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Tuesday, September 22, 2009

I'm Sending Out an S.O.S.

The following article was written by a school psychologist as his message to teachers in his school:

As future school psychologists, what do you feel your obligations are when dealing with situations

of difficult students? Do you feel that giving information and guidance to teachers on how to treat children or adolescents and handle these situations is enough? Sometimes teachers are very quick to refer students for evaluation, but how much are they doing in their classrooms before resorting to this? As school personnel as a whole, we should be treating each and every student with the idea that he or she needs that extra care to succeed. The article said:
"This type of caring extends beyond a call home to parents when homework or papers aren't completed. It's the quality of caring that challenges us to look beyond the traditional markers of educational excellence. It invites us to try and connect with the humanity in even the most difficult of students."

How do we, then, deal with teachers that do not put forth as much effort as we would like? How can we make up for this in another way?
Posted by Susan Bartolozzi.


tjasa said...


I have to say that I really loved this article and completely agree that teachers are the ones who have the most influence in many students’ lives. In Abbott Districts most students lack parental support in one way or another (i.e. both parents are absent from a kid’s life, a kid was raised in a single parent household, one parent is incarnated, etc.). I think that every teacher should be required to read this article at the beginning of the school year to be reminded of just how much influence he or she has on students.

In my opinion, we as future school psychologists should be required to give advices and helpful brochures to teachers to help them deal with problematic students. This would help teachers a lot since many of them are fresh out of school so they lack experience of dealing with tough situations. Further, we should hold monthly after-school meetings that all teachers should be mandated to attend where we could all talk about any issues or concerns that some faculty member may have.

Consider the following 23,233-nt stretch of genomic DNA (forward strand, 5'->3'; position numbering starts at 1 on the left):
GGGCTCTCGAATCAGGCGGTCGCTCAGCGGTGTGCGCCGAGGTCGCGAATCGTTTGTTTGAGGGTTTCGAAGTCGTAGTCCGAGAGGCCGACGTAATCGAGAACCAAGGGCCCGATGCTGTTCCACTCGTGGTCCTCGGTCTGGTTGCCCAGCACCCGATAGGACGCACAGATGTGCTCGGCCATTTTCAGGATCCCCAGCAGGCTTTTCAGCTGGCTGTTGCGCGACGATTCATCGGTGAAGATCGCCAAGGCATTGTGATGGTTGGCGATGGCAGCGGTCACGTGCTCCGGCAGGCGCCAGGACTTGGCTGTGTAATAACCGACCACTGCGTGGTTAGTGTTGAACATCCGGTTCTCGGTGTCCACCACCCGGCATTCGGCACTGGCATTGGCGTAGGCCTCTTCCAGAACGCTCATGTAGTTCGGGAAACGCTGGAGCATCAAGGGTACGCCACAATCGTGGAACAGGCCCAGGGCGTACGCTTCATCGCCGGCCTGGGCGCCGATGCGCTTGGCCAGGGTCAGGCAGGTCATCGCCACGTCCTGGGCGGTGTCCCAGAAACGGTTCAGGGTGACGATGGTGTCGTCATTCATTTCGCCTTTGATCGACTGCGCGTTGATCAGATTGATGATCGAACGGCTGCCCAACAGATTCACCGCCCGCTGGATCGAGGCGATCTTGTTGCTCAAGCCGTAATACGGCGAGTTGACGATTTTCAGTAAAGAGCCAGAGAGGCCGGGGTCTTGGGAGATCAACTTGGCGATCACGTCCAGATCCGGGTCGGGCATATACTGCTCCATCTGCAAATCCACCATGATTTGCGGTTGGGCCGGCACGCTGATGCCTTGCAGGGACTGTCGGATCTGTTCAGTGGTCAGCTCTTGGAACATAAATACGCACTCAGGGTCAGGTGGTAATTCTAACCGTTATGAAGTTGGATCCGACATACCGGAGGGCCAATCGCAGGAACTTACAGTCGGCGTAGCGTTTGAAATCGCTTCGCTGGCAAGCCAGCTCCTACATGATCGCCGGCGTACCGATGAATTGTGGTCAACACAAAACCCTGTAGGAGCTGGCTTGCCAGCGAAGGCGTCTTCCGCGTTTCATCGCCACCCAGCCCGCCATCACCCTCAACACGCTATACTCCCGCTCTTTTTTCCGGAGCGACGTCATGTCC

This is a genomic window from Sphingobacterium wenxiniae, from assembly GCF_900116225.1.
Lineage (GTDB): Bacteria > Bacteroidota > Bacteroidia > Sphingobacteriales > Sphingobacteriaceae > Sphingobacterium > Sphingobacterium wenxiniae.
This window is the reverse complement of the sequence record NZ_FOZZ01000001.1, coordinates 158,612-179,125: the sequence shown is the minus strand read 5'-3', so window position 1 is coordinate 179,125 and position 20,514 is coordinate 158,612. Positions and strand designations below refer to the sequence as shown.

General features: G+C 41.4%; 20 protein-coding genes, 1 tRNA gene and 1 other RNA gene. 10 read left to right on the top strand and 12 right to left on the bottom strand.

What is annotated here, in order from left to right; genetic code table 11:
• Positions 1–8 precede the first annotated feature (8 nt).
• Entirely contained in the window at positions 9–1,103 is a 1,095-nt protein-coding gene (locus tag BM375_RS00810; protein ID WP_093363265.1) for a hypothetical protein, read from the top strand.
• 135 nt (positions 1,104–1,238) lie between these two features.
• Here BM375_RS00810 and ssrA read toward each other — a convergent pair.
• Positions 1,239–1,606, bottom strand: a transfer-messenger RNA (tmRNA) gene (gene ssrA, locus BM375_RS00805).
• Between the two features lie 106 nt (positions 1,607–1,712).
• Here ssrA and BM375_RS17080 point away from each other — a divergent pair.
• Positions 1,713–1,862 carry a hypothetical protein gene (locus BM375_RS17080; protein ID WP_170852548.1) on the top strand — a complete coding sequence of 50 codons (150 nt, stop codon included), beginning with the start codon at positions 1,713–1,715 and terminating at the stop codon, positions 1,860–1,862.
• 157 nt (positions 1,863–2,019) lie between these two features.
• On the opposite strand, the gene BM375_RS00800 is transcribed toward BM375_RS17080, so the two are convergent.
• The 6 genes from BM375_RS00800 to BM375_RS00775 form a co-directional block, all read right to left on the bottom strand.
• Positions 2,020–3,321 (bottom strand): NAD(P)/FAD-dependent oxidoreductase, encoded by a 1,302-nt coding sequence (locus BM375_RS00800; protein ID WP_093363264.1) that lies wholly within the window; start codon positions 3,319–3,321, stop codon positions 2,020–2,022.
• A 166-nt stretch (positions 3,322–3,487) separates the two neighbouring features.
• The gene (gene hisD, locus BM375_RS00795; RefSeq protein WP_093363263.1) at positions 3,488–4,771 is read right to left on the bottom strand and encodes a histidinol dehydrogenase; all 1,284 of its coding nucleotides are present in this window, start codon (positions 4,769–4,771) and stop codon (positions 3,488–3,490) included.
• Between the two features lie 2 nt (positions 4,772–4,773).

Yes, teaches are super quick to refer students to IRS team simply because many of them don’t know what to do with problematic students. It’s always easier to get rid of a student as opposed to trying different behavioral strategies. Also, having a problematic child in a classroom disrupts other students who are willing to learn and as a result the entire class suffers…

Katherine said...

The problem is resitance from faculty members to accept change and responsibility beyond the classroom for their students. As school psychologists we are asked to wear man hats: the assessor, the counselor, the voice of reason, the "problem" solver, and the advisor while teachers tend to get upset if they have to revise their lessons for one student.

Its a great idea in theory about holding meetings and handing out brochures but realistically you can provide a teacher with all the materials to implement strategies in the classroom but what is going to make them follow through?

Being in distict for my internship I have seen firsthand how teachers divide themselves from school psychologists and insist that they have tried everything you have told them when in reality they haven't. What can we do as school psychologists to get the teachers to buy in to our ideas? Remember adults are just big kids so they also need a reward or an immediate positive reinforcer to gain trust in our judgement.

Roxane Nassirpour said...

I really think it comes down to the administration. They need to support high standards and refuse to tolerate a "throw your hands up" mentality. If teachers do not implement a series of defined interventions (also supported by the administration), there should be consequences.

But alas, we are not administration. I am a big fan of classroom presence. By observing in class, we can help identify kids that are struggling BEFORE they are at that point.

I agree with Katherine. What can those rewards be? I think that teachers who are following our recommendations should be recognized. Edible reinforcement is effective and I'm not above throwing my money at the problem ;)!!!! Please, eat some pizza and follow my recommendation. With their support, their colleagues should be referred to them for guidance and instruction.